Figure 2 shows the Linrad screen with the generator set to -70 dBm. (S+N)/N is 15.8 dB which means that S/N is 15.9 dB. To produce S/N = 0 dB in a bandwidth of 2.5 kHz the generator would have to be set to -76 dBm. This is the zero level in the "JT65 scale" for the setup on this page.

In figure 2 S/N in the high resolution graph is 29.5 dB. Thi signal is right between two bins in the second FFT. If it had been centered on one bin it would have been 2 dB stronger for an S/N of 31.5 dB. This means that S/N is 15.6 dB better (36 times) in the high resolution graph compared to 250 Hz bandwidth and therefore we may conclude that the equivalent noise bandwidth of the second fft is 250/36 = 7 Hz in reasonable agreement with the 8.78 Hz given by Linrad. (The formula producing this value is based on a guess with unknown accuracy.)

Figures 3 to 5 show similar screens with the level set to -75 -80 and -85 dBm respectively. They are all consistent with -76 dBm as the zero point for the JT65 scale.

Figures 6 to 9 show screens at -90, -95, -100 and -105 dBm respectively. Figure 9 has full gain, 20, in the colour scale for the main waterfall. The signal is very well visible but the colour is not white more than about 50% of the time.

Figure 10 shows the screen at -107 dBm corresponding to -31 dB on the JT65 scale. The signal is visible, but only about 50% of the time. If it had been a real JT65 signal which is absent 58% of the time it might well have been invisible, but the chance of detecting it in a 10 minute period, as much as shown in the main waterfall of figure 10 is not too bad.

Figures 11 to 14 show screens with the signal level lowered in 2 dB steps. The signal is completely invisible in the main waterfall but it can be seen in the baseband waterfall which has a sampling speed of 6 kHz and an FFT size of 16384 with a sine squared window. The resolution bandwidth is 0.7 Hz which is the narrowest bandwidth compatible to the stability of the equipment. The purpose of figures 11 to 14 is to show that the threshold level, about -31 dB on the JT65 scale for detection in the main waterfall is not incorrect due to leakage of signals outside the attenuators.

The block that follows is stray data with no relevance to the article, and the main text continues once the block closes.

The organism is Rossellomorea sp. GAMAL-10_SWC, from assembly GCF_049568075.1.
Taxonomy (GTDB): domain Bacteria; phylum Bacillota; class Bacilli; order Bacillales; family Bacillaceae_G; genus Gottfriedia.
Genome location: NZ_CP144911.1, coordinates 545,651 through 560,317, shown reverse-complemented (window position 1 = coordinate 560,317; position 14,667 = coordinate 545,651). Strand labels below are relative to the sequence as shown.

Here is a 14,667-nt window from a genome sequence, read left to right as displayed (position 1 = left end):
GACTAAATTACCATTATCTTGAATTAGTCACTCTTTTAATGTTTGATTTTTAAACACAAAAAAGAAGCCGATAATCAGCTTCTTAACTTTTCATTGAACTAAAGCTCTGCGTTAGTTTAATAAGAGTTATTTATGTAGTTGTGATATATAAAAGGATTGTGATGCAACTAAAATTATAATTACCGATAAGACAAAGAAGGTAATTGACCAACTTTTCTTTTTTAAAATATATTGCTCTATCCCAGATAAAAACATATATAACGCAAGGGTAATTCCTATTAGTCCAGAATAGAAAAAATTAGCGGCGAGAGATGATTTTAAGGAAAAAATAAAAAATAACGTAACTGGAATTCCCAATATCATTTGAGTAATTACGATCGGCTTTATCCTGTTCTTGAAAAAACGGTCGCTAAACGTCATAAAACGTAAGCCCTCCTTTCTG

Fig 1.Level -65 dBm. The baseband filter is set to 250 Hz and the S-meter graph shows S/N=20.7 dB.

Fig 2.Level -70 dBm. The baseband filter is set to 250 Hz and the S-meter graph shows (S+N)/N=15.8 dB.

Fig 3.Level -75 dBm. The baseband filter is set to 250 Hz and the S-meter graph shows (S+N)/N=11.0 dB.

Fig 4.Level -80 dBm. The baseband filter is set to 250 Hz and the S-meter graph shows (S+N)/N=6.7 dB.

Fig 5.Level -85 dBm. The baseband filter is set to 250 Hz and the S-meter graph shows (S+N)/N=3.5 dB.

Fig 6.Level -90 dBm corresponding to -14 dB in the JT65 scale.

Fig 7.Level -95 dBm corresponding to -19 dB in the JT65 scale.

Fig 8.Level -100 dBm corresponding to -24 dB in the JT65 scale.

Fig 9.Level -105 dBm corresponding to -29 dB in the JT65 scale.

Fig 10.Level -107 dBm corresponding to -31 dB in the JT65 scale.

Fig 11.Level -109 dBm corresponding to -33 dB in the JT65 scale. The signal can not be seen at all in the main waterfall.

Fig 12.Level -111 dBm.

Fig 13.Level -113 dBm.

Fig 14.Level -115 dBm.